Ice Fishing in Korea's coldest county!

by - January 28, 2019

I have a confession. One of the most fun activities I have done in Korea was partake in the Ice Fishing in Hwacheon.  I have gone to Hwacheon twice, once with an official tour which provided a ton of benefits, and then with an unofficial tour that took us to a few other sites including the Hwacheon Dam.

Hwacheon is known to be the coldest city in South Korea, in the province of Gangwon-do, and also right next to North Korea, within nine kilometers of the Korean Demilitarized Zone.Given the reputation of being one of the coldest places, Hwacheon is home to the annual Hwacheon Sancheoneo ice fishing festival. Sancheoneo means wild trout, and the festival takes place in the Hwacheoncheon (stream) during nearly the entire month of January.

The official tour operators made there pickups at three locations:  Hongik Univ. (Hongdae) Station Exit (8:00 am meet-up time), Myeongdong Station Exit 2 (8:30 am meet-up time), or Dongdaemun History & Culture Park Station Exit 12 (8:40 am meet-up time). Unofficial tours leave from different areas. We've done both official and unofficial, and it took an equal amount of time to get to Hwacheon, which was 2 and a half hours, with low traffic.

We began the trip by making a stop at the Hwacheon Peace Dam, which is meant to prevent flooding from the corresponding dam in the north, Geumgangsandaem by North Korea. There's an interesting piece on the Peace Dam by New York Times which is worth a read:  https://www.nytimes.com/2007/08/28/world/asia/28korea.html



There was a bell you could ring as well at the Dam sight, and a small park, where we explored and took some pictures.

 

Then,we were back on the bus we drove for another 40 minutes and arrived at the festival area.  The bus drooped us at a random corner and we had to walk up a street lined with tented restaurants. We then walked under a tunnel and came out in the festival area. The fishing took place mainly on a frozen river.

We wandered for a bit and found the tent where we got our fishing poles. We were in the special foreigner section, which was nice as it meant we had a better chance of catching some fish. We  spent ages bobbing our fishing rod up and down in the hole, and nothing happened. Finally, I caught a fish and then Omar caught three fish!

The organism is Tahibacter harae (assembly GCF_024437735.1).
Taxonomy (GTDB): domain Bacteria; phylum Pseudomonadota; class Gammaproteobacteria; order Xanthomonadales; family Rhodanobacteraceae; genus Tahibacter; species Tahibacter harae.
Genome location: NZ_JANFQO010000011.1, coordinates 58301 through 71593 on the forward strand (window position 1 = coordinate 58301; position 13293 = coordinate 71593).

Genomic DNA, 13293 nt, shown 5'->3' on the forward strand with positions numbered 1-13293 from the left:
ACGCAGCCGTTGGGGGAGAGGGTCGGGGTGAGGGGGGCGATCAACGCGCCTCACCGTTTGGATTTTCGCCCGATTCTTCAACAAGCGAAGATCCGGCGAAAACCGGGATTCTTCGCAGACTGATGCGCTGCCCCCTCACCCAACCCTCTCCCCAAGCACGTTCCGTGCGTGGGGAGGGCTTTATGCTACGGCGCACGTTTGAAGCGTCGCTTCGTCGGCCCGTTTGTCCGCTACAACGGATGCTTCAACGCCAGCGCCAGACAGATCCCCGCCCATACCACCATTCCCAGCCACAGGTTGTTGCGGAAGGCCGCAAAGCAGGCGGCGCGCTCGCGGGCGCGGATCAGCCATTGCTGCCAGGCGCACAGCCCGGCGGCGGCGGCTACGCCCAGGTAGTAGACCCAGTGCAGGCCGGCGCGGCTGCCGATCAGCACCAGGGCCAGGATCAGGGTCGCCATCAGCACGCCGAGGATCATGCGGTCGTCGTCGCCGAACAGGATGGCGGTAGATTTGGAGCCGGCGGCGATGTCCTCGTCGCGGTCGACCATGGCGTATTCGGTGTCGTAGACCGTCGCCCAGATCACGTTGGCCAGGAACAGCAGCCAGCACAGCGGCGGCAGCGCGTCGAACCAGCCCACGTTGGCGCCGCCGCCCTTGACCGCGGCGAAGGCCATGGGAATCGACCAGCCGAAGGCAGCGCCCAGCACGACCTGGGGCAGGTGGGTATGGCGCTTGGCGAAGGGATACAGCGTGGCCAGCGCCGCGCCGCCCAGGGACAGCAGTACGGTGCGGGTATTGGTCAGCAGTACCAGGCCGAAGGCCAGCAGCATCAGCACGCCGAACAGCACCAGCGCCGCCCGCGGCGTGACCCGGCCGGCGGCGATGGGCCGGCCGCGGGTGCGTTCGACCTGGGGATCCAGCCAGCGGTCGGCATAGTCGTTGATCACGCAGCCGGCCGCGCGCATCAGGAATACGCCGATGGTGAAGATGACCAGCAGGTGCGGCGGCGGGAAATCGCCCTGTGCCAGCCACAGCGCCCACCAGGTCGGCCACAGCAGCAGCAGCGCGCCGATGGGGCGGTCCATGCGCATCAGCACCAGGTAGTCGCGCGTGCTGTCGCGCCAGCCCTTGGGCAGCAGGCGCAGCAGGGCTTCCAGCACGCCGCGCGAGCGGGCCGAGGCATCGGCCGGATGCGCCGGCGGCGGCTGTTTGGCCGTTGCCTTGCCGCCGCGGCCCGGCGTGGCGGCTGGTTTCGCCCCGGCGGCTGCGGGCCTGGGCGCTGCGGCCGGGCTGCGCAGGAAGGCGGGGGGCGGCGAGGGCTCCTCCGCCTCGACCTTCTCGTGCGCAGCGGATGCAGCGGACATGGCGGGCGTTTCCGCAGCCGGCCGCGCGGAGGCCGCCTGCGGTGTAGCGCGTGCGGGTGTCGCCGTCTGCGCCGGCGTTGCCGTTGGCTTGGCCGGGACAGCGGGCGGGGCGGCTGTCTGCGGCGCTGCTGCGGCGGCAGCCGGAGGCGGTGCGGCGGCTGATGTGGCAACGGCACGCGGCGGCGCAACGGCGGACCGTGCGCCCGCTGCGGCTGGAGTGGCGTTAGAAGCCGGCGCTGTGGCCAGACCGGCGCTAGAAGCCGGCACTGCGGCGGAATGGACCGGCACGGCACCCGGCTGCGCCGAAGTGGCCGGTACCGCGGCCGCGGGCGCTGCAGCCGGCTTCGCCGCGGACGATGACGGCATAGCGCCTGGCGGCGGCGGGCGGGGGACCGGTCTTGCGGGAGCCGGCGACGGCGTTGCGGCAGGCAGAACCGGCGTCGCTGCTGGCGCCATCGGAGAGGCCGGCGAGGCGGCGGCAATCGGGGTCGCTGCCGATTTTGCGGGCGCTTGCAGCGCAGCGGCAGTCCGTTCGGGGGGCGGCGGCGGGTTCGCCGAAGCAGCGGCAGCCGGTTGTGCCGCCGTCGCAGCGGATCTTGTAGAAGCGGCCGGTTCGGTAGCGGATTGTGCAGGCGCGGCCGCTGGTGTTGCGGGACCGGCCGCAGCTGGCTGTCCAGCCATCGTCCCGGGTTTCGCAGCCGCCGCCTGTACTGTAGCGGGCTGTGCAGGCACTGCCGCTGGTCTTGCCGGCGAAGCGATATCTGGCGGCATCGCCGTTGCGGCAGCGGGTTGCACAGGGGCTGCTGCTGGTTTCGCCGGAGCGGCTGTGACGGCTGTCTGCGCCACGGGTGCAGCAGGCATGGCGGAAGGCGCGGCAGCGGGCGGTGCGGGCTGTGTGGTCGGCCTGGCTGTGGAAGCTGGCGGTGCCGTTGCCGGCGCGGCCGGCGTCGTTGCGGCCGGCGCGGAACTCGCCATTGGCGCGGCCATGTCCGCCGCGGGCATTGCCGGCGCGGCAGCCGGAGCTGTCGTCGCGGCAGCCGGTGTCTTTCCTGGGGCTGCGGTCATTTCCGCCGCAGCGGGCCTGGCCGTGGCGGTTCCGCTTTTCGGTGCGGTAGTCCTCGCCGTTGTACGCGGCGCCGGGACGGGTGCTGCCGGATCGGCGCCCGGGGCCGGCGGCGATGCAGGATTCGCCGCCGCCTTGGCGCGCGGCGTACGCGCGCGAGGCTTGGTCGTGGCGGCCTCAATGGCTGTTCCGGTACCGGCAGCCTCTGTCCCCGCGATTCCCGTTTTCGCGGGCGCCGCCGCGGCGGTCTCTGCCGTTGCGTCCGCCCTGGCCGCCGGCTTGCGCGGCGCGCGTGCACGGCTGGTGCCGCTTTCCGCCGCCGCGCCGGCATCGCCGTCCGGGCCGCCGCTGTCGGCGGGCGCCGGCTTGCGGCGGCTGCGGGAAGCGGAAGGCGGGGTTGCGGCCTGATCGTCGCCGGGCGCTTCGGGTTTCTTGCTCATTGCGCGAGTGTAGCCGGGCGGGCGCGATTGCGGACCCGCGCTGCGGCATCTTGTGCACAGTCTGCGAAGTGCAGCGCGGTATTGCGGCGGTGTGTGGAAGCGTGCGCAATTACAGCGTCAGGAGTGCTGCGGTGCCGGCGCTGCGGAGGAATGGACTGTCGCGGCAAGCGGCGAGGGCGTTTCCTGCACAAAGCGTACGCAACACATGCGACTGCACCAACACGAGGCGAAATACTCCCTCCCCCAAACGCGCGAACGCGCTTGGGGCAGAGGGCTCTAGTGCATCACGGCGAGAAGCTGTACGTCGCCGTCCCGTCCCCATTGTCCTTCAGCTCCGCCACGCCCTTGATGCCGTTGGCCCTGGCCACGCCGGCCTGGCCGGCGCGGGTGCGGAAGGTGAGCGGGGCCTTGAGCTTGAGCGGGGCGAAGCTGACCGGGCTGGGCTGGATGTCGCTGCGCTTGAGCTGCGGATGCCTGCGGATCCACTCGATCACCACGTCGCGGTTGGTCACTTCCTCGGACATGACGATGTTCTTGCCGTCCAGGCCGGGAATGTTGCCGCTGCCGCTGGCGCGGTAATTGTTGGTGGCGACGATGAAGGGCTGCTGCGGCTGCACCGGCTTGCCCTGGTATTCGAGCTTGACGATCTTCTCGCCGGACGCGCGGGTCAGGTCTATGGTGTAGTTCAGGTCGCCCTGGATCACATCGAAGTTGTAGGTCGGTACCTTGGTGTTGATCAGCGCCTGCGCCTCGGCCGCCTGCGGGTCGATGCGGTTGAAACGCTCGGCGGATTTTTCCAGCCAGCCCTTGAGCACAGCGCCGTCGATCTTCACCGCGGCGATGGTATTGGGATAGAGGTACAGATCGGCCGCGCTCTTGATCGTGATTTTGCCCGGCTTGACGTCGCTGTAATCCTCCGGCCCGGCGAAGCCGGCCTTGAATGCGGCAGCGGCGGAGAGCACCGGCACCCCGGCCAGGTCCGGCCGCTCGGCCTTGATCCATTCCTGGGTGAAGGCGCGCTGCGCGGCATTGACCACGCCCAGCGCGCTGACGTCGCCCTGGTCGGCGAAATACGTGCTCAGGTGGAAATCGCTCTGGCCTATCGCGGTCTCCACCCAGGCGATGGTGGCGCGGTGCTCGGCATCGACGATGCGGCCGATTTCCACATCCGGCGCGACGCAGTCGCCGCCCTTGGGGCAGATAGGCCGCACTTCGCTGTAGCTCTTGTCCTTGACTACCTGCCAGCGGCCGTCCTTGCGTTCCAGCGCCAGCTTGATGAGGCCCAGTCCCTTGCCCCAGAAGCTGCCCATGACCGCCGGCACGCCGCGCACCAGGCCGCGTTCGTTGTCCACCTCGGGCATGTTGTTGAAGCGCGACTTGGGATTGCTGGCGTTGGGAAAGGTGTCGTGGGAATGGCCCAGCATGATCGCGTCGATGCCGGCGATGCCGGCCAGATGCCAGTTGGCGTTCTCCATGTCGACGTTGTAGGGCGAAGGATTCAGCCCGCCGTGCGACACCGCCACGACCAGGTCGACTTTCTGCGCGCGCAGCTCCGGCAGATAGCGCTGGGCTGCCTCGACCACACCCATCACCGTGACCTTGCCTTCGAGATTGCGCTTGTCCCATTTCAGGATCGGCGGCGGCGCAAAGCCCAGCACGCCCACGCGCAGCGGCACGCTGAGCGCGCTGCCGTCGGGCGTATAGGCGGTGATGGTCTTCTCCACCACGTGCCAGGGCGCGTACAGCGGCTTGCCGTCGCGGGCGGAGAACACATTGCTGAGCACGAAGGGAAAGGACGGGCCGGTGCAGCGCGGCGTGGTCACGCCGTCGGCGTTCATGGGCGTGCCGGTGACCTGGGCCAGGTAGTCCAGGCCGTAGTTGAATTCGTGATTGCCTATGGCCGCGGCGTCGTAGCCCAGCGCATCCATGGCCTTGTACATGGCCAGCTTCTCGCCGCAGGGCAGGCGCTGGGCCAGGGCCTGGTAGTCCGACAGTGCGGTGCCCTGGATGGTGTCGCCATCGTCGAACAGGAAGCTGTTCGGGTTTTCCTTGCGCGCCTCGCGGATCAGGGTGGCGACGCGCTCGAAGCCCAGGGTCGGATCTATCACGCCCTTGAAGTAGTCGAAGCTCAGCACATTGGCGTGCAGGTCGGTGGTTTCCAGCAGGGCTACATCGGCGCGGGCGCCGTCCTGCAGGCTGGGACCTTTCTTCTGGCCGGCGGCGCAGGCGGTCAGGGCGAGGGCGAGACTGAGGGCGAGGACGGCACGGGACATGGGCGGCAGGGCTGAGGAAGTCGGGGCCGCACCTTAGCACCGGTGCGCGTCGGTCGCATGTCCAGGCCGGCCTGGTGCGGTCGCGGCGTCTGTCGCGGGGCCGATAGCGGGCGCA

Sadly though, we had to return these fish. I'm not sure why, but I was pissed to kill and torture fish and find out I still won't get to take them home.  Later I found out there was some mix up with the tour groups and technically, we should have been allowed to take the fish with us

Though ice fishing was undoubtedly the most popular event, and also the bare hand ice fishing (shivers), there were tons of other things going on all around us. There were areas for sledding, skating and ice hockey as well as curling. Food vendors and ajummas were all over the place and the entire city was on party mode.



For us, the next stop was the snowhill and snow tubes. With each ticket, we were allowed three slides and this was definitely the best part of the festival. After standing in line, we were given these tubes, and we climbed to the top of a hill. Once the whistle was blown, we went sliding down the hill with the snow tubes. It was a lot of fun.



After that, we spent the time exploring the entire area as well as the city, which is fairly fun. We were also told to arrive for lunch, to a designated spot for they grille the fish for us.



The last sight on the trip was the ice sculpture exhibition which was extremely entertaining and you could slide on the buildings. Most of the structures were the Gates and fortresses of Seoul.





 
By 7 pm, we were pooped and exhausted from the cold, so after some warming in cafe's, we headed home. But let's just say we like this festival and it was a perfect way to embrace the January chill and spend the day doing something a little different.

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